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Bremen is an old Hanseatic town, one of the main north German cities. Bremen was once a member of the medieval Hanseatic League and is still one of the most important cities in northern Germany. Together with the city of Bremerhaven on the North Sea it forms Germany's smallest province. Bremen has a more than 1200 years of history, and was most of the time an independent city state.  It was badly damaged during the last World War. In 1949 Bremen was declared an autonomous “Land”, and since then it is had a reputation for being the most politically radical part of the country, electing the first Green MP’s in 1979. Despite the vast damages the town still retains a nice big harbour atmosphere and has a few sights worth visiting.

Many of the sights in Bremen are found in the Altstadt (Old Town), an oval area surrounded by the Weser River, on the southwest, and the Wallgraben, the former moats of the medieval city walls, on the northeast. The oldest part of the Altstadt is the southeast half, starting with the Marktplatz and ending at the Schnoor district.

The Marktplatz (Market square) is dominated by the opulent façade of the Town Hall. The building was erected between 1405 and 1410 in Gothic style, but the façade was built two centuries later (1609–12) in Renaissance style. Today, it hosts a restaurant in original decor with gigantic wine barrels, and the wine lists boasts more than 600—exclusively German—wines. It is also home of the twelve oldest wines in the world, stored in their original barrels in the Apostel chamber.

In front and to the side of the Town Hall stand two statues: one is the statue (1404) of the city's protector, Roland, bearing Durendart, the "sword of justice" and a shield decorated with an imperial eagle. The other is Gerhard Marcks's 1953 bronze sculpture Die Stadtmusikanten (Town Musicians) which portrays the donkey, dog, cat, and rooster of the Grimm Brothers' fairy tale.

Other interesting buildings in the vicinity of the Marktplatz are the Schütting, a 16th-century Flemish-inspired guild hall, and the Stadtwaage, the former weighing house (built in 1588), with an ornate Renaissance façade. The façades and houses surrounding the market square were the first buildings in Bremen to be restored after World War II, by the citizens of Bremen themselves. 
The impressive Cathedral St. Petri (13th century), to the east of the Marktplatz, with sculptures of Moses and David, Peter and Paul, and Charlemagne.

The Liebfrauenkirche (Our Lady's Church) is the oldest church of the town (11th century). Its crypt features several impressive murals from the 14th century.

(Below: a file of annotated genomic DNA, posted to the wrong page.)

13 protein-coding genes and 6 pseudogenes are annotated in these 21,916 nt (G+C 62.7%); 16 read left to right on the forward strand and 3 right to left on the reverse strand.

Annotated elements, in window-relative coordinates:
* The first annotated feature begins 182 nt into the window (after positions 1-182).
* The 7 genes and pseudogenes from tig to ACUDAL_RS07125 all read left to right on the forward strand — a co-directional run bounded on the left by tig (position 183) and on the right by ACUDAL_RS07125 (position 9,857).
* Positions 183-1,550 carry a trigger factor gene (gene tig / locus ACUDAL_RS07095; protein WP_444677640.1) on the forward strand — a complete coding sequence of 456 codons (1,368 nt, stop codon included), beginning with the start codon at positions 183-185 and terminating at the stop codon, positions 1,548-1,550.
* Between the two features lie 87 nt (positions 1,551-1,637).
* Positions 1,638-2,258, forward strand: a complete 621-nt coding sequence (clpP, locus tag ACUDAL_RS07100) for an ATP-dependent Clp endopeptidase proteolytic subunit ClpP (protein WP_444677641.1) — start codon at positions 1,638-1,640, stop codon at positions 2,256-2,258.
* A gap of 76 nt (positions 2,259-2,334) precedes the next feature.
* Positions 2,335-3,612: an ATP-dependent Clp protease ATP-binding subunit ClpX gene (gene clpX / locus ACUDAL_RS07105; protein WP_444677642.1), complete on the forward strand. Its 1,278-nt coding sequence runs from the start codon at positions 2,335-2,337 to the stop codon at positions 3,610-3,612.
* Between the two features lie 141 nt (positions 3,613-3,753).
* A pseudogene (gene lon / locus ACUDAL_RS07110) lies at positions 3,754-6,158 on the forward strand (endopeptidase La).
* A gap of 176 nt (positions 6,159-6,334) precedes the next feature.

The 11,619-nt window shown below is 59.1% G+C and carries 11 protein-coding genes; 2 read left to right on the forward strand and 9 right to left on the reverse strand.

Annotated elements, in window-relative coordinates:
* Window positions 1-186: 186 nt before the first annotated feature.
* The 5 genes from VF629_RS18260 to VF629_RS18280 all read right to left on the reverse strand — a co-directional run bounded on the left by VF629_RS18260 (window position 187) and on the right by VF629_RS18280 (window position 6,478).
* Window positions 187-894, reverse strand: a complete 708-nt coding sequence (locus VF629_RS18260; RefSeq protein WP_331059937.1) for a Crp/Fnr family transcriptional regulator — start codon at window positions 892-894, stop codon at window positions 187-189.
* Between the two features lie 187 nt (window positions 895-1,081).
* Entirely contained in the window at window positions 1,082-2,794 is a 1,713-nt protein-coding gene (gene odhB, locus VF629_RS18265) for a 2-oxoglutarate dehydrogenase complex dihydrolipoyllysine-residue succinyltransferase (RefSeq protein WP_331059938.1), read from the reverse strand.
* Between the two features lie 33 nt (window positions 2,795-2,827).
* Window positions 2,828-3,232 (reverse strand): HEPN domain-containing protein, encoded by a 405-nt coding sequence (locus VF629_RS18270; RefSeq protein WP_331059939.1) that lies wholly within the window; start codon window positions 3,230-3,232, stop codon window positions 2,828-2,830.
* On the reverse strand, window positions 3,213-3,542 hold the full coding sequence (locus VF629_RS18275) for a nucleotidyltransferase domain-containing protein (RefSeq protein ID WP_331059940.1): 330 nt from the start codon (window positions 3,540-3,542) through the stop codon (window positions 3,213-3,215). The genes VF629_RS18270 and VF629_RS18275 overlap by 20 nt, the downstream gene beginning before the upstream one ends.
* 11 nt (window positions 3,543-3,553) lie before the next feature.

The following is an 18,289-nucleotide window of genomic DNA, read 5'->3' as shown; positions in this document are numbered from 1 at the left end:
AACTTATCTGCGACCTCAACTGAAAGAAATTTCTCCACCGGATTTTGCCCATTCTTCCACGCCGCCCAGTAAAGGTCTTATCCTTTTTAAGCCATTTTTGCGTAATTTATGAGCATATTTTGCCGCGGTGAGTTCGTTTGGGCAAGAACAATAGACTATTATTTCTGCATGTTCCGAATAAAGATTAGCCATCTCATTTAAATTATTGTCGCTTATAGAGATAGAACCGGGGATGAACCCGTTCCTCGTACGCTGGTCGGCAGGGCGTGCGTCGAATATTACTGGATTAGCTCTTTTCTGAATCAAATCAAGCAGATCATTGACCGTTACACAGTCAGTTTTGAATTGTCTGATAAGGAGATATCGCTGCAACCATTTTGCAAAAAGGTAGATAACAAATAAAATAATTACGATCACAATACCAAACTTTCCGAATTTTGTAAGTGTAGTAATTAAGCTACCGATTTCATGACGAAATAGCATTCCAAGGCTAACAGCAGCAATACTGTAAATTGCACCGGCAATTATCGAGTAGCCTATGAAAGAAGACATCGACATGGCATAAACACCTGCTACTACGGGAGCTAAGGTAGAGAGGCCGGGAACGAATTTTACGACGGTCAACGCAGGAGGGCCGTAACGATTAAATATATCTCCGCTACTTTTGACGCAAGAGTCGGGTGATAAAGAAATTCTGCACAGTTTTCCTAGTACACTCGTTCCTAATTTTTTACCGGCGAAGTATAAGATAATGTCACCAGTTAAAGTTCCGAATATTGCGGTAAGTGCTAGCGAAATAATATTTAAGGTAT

Off the south side of the Markplatz, the 110-metre (120 yards) Böttcherstraße was transformed in 1923–1931 by the coffee Magnate Ludwig Roselius, who commissioned local artists to convert the narrow street (in medieval time, the street of the barrel makers) into an inspired mixture of Gothic and Art Nouveau. It was considered "entartete Kunst" (depraved art) by the Nazis. Today, the street is one of Bremen's most popular attractions.

At the end of Böttcherstraße, by the Weser bank, stands the Martinikirche (St Martin's Church), a Gothic brick church built in 1229, and rebuilt in 1960 after its destruction in World War II.

Tucked away between the Cathedral and the river is the Schnoor, a small, well-preserved area of crooked lanes and fishing houses from the 15th and 16th centuries, now occupied by cafés, artisan shops and art galleries.

Schlachte, the medieval harbour of Bremen (the modern port is some kilometres downstream) and today a street with one pub/bar next to the other on the one side and on the other side the river Weser.

More contemporary tourist attractions include:

Universum Science Center, a modern science museum
botanika, an extension to a public rhododendron park that attempts to the same as above Universum for biology

Beck's Brewery, tours are available to the public which include beer tasting

The Space Center opened in 2004 inside the Space Park in the Gröpelingen district and closed on 2004 26 September, since then a remarkable, and typical for the local government, investment ruin.

The Kunsthalle Bremen, an art museum with paintings from the 19th and 20th century, maintained by the citizens of Bremen

The Neues Museum Weserburg, an art museum with modern paintings and sculptures



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